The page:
It will be hard. Especially when you are the goldfish with everyone's eyes on you in the bowl, but they are trying.
First, President Obama keeps his blackberry, which I knew he would. As I stated before, this is 2009 not 1989, and any encryption is warranted. To give up access to his friends, who will be honest, while the White House aides won't (let's be honest here, they won't) is important. Having contact to the outside is critical, whether the outside likes what Obama is doing as President or not, he needs to know.
Next, the President's family and friends are critical to who not only he is, but who his family is. Bringing his mother-in-law to the White House was a stablizing force for Michelle and the girls. Seems like Marian Robinson is slowly coming to grips of living in the White House.
To help him adjust to Washington, President Obama has lifted an entire network of unassuming friends and in-laws from the South Side into the capital's stratosphere. None of them has been more suddenly transported than Robinson, 71, who has moved from the walk-up home where she spent 40 years to the historic mansion at 1600 Pennsylvania Avenue. She has a room on the third floor, one level up from the Obamas, with a four-poster bed, a walk-in closet, a television set and a small sitting area for guests. She can walk down the hall to visit Malia and Sasha in their playroom, where the girls will spend as much time with their Nintendo Wii as Grandma allows. Or she can step over to the solarium to read on a plush couch or gaze out the bay windows, with their sweeping views of the Washington Monument and the city beyond.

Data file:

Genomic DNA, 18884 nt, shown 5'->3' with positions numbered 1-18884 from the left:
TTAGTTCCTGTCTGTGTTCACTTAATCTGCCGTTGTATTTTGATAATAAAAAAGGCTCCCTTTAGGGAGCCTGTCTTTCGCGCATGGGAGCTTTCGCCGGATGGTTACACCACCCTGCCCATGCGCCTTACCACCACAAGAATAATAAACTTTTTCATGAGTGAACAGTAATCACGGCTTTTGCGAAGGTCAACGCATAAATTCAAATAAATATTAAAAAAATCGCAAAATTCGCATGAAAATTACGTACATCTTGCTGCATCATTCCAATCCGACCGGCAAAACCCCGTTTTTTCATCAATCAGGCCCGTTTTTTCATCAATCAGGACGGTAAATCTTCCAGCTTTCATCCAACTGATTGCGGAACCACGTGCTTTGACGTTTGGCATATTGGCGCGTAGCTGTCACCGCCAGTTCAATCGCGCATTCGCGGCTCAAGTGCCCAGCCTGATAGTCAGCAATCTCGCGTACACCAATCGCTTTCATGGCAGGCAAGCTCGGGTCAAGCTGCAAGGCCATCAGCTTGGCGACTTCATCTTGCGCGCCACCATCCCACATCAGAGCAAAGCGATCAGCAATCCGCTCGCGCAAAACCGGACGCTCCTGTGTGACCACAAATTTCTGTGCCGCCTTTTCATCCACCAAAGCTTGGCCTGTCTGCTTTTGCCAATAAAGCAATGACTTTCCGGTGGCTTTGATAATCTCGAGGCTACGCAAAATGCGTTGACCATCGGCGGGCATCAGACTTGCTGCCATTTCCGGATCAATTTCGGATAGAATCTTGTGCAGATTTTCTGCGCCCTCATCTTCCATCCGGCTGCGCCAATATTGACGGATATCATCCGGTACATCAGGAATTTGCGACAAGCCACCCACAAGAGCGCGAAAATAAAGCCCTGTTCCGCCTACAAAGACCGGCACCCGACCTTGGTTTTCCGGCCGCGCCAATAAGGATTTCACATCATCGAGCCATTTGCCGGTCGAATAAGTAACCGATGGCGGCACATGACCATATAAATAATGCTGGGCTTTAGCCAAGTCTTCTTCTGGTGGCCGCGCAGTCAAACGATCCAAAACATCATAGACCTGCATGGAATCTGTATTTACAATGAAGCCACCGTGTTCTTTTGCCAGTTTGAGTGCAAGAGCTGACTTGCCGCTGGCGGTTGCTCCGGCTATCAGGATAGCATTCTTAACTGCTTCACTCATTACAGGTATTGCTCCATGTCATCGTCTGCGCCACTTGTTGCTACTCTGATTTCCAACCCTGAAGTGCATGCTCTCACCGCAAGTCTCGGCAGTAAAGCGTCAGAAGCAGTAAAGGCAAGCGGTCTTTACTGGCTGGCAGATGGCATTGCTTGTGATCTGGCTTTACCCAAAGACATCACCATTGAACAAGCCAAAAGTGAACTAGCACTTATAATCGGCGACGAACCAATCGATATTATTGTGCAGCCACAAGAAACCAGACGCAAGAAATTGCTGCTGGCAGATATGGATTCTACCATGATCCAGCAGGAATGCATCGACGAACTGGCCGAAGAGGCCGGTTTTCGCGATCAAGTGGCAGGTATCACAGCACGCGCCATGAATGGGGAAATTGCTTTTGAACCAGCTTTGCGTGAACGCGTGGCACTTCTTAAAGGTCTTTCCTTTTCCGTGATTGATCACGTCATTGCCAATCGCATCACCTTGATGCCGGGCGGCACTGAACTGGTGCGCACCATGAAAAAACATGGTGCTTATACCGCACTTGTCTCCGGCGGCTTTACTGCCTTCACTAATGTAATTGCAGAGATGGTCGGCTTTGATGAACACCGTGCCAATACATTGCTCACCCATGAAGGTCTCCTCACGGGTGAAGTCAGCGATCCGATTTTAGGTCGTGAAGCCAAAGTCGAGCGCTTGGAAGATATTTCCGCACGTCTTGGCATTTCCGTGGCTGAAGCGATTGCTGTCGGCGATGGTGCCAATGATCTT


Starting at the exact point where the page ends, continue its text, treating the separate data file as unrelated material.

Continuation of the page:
It it this part of the article that really makes you understand President Obama and how his family and friends are center of who he is.
Obama generally shied away from new friendships during his political ascendancy, preferring the company of the people who had babysat his daughters and thrown his birthday parties -- people who would retell familiar jokes. As the state senator became a U.S. senator and waged a successful campaign for the presidency, the extended network provided a cocoon of normalcy. Now, as extended first family, the friends and in-laws wonder: Can normalcy ever be re-created?